48 Hours in Geneva: A Local’s Guide

9 a.m. view from La Pointe (by Claire Hobden)

You’ve arrived at the citadel of Geneva, with its glistening Lac Léman, proud and austere architecture, and fame for its luxury brands and decadent chocolates. Before coming, you picked up all the classic guides, and dove into the blogosphere in search for those diamonds in the rough only a local would know (and would never tell). But we know you’re a discerning traveler. You might not be able to guess that Sweetzerland is the latest expensive buffoonery to have hit the high street. But this is why we’re here: to help you discover Geneva like a local – and without breaking the piggy bank.

Day 1: 09:00 – 14:00

Geneva has about 100 years of history for every square meter you will walk. One of the less known neighborhoods with a history is Carouge, with its low rise, colorful apartment buildings, boutique shopping, and plenty of cafés and wine bars made for people watching. Your main attraction on any given Saturday morning? The Marché de Carouge, a true cornucopia of local produce, live and in colour, nestled tightly around the Place du Marché. Take a spin, smell the flowers, take a peak at the late 1920s architecture of the Cinema Bio. Refuel with wine or coffee at one of the market stands or cafés overlooking the market. Put your shades on, sit back, and listen to the melody of the Geneva French accent. Doesn’t get more local than this.

Marché de Carouge (by Peter Hobden)

But don’t get too comfy, there is much more to see! Meander your way out of Place du Marché down Rue Saint Joseph, poking in and out of small designer boutiques featuring laid back clothing, artisanal jewelry, and fair trade crafts from around the world. In this street you’ll also find Philippe Pascoet, the best contemporary chocolatier in Geneva you’ve never heard of. Chocolate fans will love him for the way he elevates the flavor of the chocolate, while giving it whiffs of verbena, sparks of lime, cracklings of caramel, and various herbal infusions that will simply make you melt. Don’t leave without a selection of his aromatic ganache cubes, chocolate covered macerated raisins, and caramelized pistachios.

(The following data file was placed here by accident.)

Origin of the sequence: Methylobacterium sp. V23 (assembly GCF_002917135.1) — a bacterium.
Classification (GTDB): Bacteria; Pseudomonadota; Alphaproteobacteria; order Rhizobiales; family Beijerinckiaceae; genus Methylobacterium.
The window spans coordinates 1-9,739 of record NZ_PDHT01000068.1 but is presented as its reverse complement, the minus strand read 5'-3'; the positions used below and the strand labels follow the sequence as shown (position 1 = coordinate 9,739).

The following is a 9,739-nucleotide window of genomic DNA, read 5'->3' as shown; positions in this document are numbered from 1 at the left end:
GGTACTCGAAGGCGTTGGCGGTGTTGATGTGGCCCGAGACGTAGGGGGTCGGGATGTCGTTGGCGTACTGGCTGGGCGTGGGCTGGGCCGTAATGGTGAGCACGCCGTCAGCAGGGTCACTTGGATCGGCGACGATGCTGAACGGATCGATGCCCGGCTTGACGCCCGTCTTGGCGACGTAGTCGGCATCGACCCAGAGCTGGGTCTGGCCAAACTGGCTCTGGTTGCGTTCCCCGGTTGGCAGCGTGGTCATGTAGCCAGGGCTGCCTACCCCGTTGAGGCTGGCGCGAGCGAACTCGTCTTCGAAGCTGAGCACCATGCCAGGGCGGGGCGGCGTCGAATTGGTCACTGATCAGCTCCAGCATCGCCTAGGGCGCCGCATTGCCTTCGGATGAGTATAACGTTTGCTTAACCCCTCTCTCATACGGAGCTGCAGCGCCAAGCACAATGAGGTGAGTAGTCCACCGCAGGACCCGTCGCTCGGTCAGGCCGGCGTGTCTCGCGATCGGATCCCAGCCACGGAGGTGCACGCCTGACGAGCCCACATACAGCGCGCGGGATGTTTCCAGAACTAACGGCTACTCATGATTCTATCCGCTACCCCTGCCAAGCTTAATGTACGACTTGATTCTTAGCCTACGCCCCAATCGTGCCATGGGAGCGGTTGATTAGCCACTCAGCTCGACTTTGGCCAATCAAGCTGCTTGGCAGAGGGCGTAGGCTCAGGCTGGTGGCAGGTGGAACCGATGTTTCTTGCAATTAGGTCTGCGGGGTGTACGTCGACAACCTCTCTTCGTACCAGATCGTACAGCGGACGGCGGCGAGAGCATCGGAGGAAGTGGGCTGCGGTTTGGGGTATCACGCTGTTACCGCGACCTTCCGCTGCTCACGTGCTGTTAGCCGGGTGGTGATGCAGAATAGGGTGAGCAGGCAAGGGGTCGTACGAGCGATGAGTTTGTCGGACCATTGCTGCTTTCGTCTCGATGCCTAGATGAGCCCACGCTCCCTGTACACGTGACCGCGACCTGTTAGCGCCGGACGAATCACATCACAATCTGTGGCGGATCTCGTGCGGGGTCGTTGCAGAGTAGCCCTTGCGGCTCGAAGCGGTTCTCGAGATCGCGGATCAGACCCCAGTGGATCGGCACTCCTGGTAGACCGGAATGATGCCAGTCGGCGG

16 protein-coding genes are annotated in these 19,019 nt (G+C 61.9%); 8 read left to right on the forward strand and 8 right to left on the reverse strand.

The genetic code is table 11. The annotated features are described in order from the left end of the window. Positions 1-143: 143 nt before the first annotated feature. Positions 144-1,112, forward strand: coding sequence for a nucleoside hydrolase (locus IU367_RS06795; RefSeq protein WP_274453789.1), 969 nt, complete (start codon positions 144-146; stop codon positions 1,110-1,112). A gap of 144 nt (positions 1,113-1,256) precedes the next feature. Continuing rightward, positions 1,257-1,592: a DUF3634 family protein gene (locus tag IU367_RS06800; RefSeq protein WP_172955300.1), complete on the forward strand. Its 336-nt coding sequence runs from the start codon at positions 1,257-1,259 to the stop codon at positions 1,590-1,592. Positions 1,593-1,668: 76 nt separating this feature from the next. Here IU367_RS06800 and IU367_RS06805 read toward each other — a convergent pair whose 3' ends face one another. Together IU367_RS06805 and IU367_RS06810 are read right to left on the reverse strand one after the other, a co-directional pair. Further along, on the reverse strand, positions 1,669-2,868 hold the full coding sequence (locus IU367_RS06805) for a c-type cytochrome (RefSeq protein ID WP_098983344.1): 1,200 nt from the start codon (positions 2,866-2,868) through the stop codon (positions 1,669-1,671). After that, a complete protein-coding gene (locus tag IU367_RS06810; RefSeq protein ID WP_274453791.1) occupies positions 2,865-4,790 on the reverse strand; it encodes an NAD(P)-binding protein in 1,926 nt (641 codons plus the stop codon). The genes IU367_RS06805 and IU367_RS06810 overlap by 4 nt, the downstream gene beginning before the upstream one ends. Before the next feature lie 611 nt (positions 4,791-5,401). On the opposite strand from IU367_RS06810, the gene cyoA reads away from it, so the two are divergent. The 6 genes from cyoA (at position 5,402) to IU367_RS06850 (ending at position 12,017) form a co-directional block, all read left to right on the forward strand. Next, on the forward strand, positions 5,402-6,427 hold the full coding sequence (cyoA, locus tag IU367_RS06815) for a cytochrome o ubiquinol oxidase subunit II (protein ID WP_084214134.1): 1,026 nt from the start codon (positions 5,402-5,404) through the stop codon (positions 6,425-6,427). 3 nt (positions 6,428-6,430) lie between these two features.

Paradiso’s Avocado Toast (by Claire Hobden)

Now that you’ve glazed the boutiques of Carouge, central Geneva awaits. So pick up your feet and walk across the Arve river (or hop on the tram for a few short stops) to the student quarter of Plainpalais. If you’re hungry, you’ll want to make your first stop at Paradiso or Birdie Café– they’re hip, serve food in the style of avocado toast, and compete with each other for best coffee in town, hand’s down.

Day 1: 14:00 – 19:00

Plainpalais is a vibrant, young neighborhood, with something for everyone. Down and around Rue des Bains, the main artery of Geneva’s contemporary art scene, you’ll find MAMCO – Geneva’s Museum of Modern and Contemporary Art – and dozens of small galleries promoting local and international artists. Not sold on the abstractions of contemporary art? Go vintage: on the main plaine, you’ll find Geneva’s flea market in full swing (until 3ish), where you can flip through records, admire turn of the century furniture, and pick out costume jewelry. Here’s a tip: these fragments of a city’s personal history make great little affordable gifts.

MAMCO Geneva